The Digital Health Business Canvas
I have been a healthcare entrepreneur for about 15 years. I have started clinical practices and venture backed digital health companies. I have ridden the ups and downs of poking on institutions to drive innovative models of care that empower the individual to better manage their health. But building a product or service is not building a business. We tend to spend 999 miles on what we are building and the last 1-mile we just "believe it will get adopted" and poof....we have a business. Usually that doesn't work.
The Business Model Canvas popularized by Alex Osterwalder has gone a long way toward approaching business building with a design mindset and it has worked really well. Ash Maurya produced the Lean Canvas to get even more actionable specifically for an entrepreneur. But I have struggled with both of these because I think they miss some fundamental considerations for digital health start-ups, specifically selling into the complexity of healthcare (selling to insurance companies, employers or health systems). So I created the Digital Health Start-up Canvas based on my experience. Here are the boxes that I added shaded in yellow(ish):
Here is what I added/modified:
Consumer Value Proposition: I broke out the value proposition between the customer and the consumer (the Business Model Canvas does not delineate). While healthcare certainly wants to impact the health of the consumer, they are typically not paying for it (insurance companies, employers, health systems often pay). That said, consumers need a reason to use it. If they don't use it, you aren't going to successfully sell to a paying customer.
Prove It: What is the market telling you that you need to prove to get credible "non-pilot" traction? Is it showing measurably lower cost, increased engagement, revenue for your customer, integrations into workflows, command of the regulatory environment? Buyers in healthcare want to de-risk their decisions. How will you help them do it?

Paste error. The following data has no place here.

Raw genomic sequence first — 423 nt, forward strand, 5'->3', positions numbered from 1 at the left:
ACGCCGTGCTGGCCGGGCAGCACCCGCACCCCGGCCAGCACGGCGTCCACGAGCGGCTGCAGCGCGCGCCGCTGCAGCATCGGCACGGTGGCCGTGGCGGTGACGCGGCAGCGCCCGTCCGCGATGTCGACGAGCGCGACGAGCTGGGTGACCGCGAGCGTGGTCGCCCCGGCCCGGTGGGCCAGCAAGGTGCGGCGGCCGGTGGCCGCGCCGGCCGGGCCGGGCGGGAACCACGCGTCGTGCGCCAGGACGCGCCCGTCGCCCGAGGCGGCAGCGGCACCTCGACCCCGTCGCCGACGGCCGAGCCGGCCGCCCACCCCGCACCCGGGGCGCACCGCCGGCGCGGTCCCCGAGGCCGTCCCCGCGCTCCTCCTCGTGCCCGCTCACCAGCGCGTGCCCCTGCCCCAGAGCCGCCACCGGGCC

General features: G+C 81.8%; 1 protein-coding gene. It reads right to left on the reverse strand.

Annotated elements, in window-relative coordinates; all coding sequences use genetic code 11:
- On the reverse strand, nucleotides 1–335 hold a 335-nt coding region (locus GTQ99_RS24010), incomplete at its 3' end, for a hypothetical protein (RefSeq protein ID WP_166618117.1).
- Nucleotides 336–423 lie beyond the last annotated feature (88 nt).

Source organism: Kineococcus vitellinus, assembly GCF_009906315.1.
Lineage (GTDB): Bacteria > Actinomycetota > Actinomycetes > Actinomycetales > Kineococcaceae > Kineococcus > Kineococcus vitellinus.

Customer Population Served: Typically health insurance companies, health systems, and employers write the big checks in healthcare. You might be building to serve them but who are they trying to serve? Are they rich, poor, high risk, healthy, old, young, managing a chronic condition, dealing with end of life? Peel the onion back on who is the consumer profile you are trying to impact via the sale to the customer and build for that profile.
Ideal Pilot Targets: The early customers must be the "right customers". Who is that? Have them in your sights at the outset. Are they industry influencers? Are they the ones with the budget or stated objective to innovate? Are they in your backyard? Do they need to play "catch-up" in their market? By knowing the characteristics of the customers you want to pilot with will help you focus the value proposition.
Customer Measures of Success: It is easy to get caught up in how you want to measure success but what is the metric or perception that your customer will evaluate? Sometimes it is not what you think. It might be ease of use, quality of reporting, ability to configure for multiple clients, positive feedback from consumers. It may not have anything to do with saving healthcare costs in the early phases (even if the promise of doing so is core to your vision). Figure out what your customer(s) really care about and spend time optimizing for that.
Here are the sections of the The Original Business Model Canvas that I removed:
Customer Relationships: This was a tough one to delete because it speaks to how the customer wants to interact with you. The reason I left it out is because the modes of interaction are pretty simple to define in digital health service delivery.
Channels: The channels in digital health at the outset are pretty well established and fanciful thinking about how you're going to leverage some other party to sell on your behalf (a la a third party sales channel) tends to be a pipe dream. I think once the customer segment is identified the channel is redundant.
Key Resources: I typically see the same things here and it's usually engineering, sales, marketing, capital, tech infrasx, etc. It seemed like one that we could leave off as it tends to be the one box that notoriously gets the least amount of attention.
I hope that digital health entrepreneurs find this canvas useful and whether you are just starting a business or incubating within a larger institution, the considerations are the same. These additional questions in the canvas will force a level of customer and consumer discovery that will help start-ups bridge better to the last mile, so that the solution they are building actually can make the impact they set out to achieve.